Drugs like Adderrall and Ritalin are becoming more and more popular as brain boosters.
Yesterday, 60 minutes ran a segment titled "Boosting Brain Power" (link). It's about students taking drugs such as Adderrall and Ritalin to enhance their cognitive performance.
Adderrall is a prescription drug used to treat ADHD. It's a combination of amphetamines, which is why it decreases fatique and increases alertness, concentration and even libido. By boosting dopamine, amphetamine also tends to make people more motivated and interested in what they're doing. No surprise it's popular among students these days.
So popular, in fact, that according to 60 minutes, more than half of juniors and seniors at the university have tried attention deficit drugs for neuroenhancement. Only about 4% of the students actually have a prescription for them, but since doctors tend to prescribe more pills than the patients are taking, they're left with extra pills that then get distributed around campuses. For Adderrall, the market price is up to $5 per pill.
Although that might seem expensive, the students using smart drugs think it's an acceptable price to pay for better grades. The consensus seems to be that the drug is effective even in people without ADD or ADHD, and that there's nothing wrong in taking a drug to boost cognitive performance.
I find the generally positive attitude of the students a very good thing. I think nootropics and brain enhancement will become more and more mainstream as people begin to realize how much they can increase their own productivity. Sure, there will be skeptics, and once the bureaucrats get a clue of what's going on in colleges and universities, there will probably be more attempts at regulating nootropic use.
Together with potential long-term harm such as addiction, the general objection to smart drugs seems to be that it makes things less fair (see the comment section of the article for examples). As one student comments:
I feel that it is an unfair advantage. If the person next to me that has the exact same schedule takes an Adderall they can stay up the entire night knowing the material and come in and make a grade better than me.
This attitude is usually based on the idea that we should make people equal in all aspects of life. Since you can simply pop a pill to get a better grade, everyone who wants to compete would have to take one, so why not ban them to prevent unfairness?
The fallacy here is that people are not created equal in the first place – some are born smarter than others, some are willing to work harder than others, some have skills others don't, etc. There is no way to truly make people equal. We're not making it illegal for hard-working students to study more than their peers, nor are we forcing intelligent people to take stupid pills. So why should we ban nootropics?
Some people say that there's a difference to studying hard and taking a smart drug, because the former requires honest work and the latter is somehow "cheating". It is true that those taking Adderrall or some other drug may have an advantage compared to those not taking it, but so what? Surely increasing people's cognitive function is a good thing, even if there are those who don't want to do so. Is it cheating to get a good night's sleep before an exam or to eat healthily?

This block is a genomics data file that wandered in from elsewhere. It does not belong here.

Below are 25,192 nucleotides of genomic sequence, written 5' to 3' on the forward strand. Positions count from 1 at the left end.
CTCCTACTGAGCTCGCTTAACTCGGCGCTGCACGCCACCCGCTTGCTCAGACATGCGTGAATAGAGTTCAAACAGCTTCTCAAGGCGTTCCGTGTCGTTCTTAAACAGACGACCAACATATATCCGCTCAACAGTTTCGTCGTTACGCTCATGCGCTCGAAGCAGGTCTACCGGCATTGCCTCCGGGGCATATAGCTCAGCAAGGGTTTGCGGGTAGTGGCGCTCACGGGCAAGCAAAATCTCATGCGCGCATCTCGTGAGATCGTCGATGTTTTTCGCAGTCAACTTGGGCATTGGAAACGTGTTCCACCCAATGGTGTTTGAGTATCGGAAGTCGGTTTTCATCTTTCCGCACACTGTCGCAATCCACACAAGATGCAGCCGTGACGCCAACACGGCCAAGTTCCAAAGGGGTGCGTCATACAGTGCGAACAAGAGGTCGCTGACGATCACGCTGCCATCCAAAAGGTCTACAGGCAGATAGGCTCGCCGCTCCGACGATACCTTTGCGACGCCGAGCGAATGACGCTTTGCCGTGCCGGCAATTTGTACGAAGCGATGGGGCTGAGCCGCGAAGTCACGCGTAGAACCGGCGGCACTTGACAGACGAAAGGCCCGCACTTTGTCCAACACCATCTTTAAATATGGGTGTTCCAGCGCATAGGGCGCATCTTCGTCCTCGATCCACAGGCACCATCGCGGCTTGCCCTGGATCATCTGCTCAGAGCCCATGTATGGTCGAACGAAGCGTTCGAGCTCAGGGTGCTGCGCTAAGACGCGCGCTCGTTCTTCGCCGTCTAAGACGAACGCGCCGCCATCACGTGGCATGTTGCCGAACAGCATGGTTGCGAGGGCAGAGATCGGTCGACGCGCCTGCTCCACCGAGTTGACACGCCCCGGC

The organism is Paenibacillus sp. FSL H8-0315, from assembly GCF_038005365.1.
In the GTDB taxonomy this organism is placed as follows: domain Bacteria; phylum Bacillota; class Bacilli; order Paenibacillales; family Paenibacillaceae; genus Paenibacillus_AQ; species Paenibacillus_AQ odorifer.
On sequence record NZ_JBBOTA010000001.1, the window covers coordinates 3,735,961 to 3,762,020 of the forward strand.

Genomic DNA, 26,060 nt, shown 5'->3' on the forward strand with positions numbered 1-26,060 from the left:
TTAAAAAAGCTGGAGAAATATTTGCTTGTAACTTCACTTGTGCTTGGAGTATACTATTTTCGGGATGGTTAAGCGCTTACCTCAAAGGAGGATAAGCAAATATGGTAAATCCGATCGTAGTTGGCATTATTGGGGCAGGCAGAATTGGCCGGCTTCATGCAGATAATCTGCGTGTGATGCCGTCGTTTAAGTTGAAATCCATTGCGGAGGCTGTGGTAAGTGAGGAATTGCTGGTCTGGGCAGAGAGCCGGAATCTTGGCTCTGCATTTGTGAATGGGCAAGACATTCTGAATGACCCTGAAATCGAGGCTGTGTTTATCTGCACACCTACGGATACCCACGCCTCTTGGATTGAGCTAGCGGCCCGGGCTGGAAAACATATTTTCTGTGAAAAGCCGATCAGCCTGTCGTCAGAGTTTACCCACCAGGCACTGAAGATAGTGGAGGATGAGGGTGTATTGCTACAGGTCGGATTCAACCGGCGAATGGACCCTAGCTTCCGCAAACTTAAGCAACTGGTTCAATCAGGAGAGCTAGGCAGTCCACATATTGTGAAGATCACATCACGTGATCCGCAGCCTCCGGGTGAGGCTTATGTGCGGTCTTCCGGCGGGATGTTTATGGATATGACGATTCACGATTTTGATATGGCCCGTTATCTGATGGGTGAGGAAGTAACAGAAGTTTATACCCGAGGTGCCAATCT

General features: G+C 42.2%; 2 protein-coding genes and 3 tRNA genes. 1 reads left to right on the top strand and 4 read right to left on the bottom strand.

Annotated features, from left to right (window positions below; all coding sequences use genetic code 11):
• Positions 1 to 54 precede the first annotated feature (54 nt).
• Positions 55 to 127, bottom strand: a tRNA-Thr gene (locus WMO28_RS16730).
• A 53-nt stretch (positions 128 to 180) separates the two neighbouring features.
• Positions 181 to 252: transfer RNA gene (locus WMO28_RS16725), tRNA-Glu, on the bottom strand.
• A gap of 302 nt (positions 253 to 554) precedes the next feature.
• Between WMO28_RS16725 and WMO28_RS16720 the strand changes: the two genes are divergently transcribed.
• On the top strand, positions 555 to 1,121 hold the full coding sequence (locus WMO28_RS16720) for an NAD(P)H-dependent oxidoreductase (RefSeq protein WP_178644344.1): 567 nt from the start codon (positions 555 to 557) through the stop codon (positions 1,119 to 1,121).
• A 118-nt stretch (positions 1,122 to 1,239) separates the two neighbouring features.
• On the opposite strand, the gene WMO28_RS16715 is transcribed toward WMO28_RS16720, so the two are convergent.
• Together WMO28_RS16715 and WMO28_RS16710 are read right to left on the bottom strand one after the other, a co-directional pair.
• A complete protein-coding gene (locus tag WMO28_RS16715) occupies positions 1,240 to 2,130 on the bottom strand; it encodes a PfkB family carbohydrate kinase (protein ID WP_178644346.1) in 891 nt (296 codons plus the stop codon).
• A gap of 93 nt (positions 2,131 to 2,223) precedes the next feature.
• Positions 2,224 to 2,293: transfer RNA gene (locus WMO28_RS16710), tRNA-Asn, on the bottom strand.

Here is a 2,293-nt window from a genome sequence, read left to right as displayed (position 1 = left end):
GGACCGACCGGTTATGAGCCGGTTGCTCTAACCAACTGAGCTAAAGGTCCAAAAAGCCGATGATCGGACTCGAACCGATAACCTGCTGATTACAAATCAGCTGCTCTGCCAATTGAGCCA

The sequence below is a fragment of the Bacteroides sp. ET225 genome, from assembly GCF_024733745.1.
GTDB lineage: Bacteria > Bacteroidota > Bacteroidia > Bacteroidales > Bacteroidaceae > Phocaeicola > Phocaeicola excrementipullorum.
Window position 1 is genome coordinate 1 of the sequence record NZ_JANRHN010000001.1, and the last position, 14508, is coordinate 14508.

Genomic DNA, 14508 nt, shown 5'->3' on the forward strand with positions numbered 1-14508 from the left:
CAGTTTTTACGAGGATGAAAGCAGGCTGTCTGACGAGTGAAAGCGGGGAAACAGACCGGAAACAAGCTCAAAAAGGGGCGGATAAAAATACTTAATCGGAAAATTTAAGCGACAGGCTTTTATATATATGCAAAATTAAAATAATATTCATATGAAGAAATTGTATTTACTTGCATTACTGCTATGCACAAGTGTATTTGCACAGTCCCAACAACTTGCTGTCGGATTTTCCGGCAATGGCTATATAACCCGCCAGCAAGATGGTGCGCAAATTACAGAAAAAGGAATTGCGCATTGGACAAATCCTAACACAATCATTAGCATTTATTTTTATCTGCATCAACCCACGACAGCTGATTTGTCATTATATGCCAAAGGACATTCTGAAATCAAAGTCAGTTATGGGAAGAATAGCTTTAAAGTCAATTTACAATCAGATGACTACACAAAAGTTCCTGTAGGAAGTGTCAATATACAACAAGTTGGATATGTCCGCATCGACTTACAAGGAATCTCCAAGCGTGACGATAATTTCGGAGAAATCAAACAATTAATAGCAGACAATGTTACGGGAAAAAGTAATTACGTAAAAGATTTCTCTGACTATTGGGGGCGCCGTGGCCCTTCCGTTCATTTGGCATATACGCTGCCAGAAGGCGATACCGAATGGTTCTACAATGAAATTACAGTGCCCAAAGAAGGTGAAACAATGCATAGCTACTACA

Once smart drugs become the norm – and in some campuses, they already are – people will still have to work hard to get good grades, because the general level of competition will go up. The end result, however, is that people will be smarter and more productive.
For those who wish to cling to some strange ideal of accepting nature as it is, I have only one question: What is more admirable, to be lucky enough to be born with good genes or to do everything in your power to be as good as you can be?
Besides, the world is already full of things that boost brain performance. Caffeine is probably the most famous one. Are those who are opposed to using Adderrall also against drinking a cup of coffee or a Red Bull before an exam? And, even though smoking is banned in many places, you can slap a nicotine patch on your arm and gain a similar "unfair advantage" without anyone raising an eyebrow. But for some reason, people accept old things as given and view new things with irrational suspicion.
The nootropic meme is spreading so fast that it's not just the students who view nootropics in a positive light – even the professors and lecturers are now admitting to taking stimulants to enhance their brains.
If you're still skeptical about nootropics, try to think of the good side. Yes, some of them are indeed addictive (like caffeine) and have side effects, and you shouldn't start popping pills randomly without reading about them first. But not everything that gives you an edge is harmful; some smart drugs are even neuroprotective against things like Alzheimer's disease.
Who knows, maybe they could even help you finish that book you always wanted to write, like the economics teacher at Harvard interviewed in the video.
For more information on nootropics and brain function, see these posts:
The Many Health Benefits of Rooibos Tea
Ashwagandha as a Nootropic – Experiment Begins
Nootropic Battle Conclusion: Acetyl-L-Carnitine vs. Ginkgo Biloba vs. Taurine
Green Tea Protects from the Psychological Effects of Stress in Rats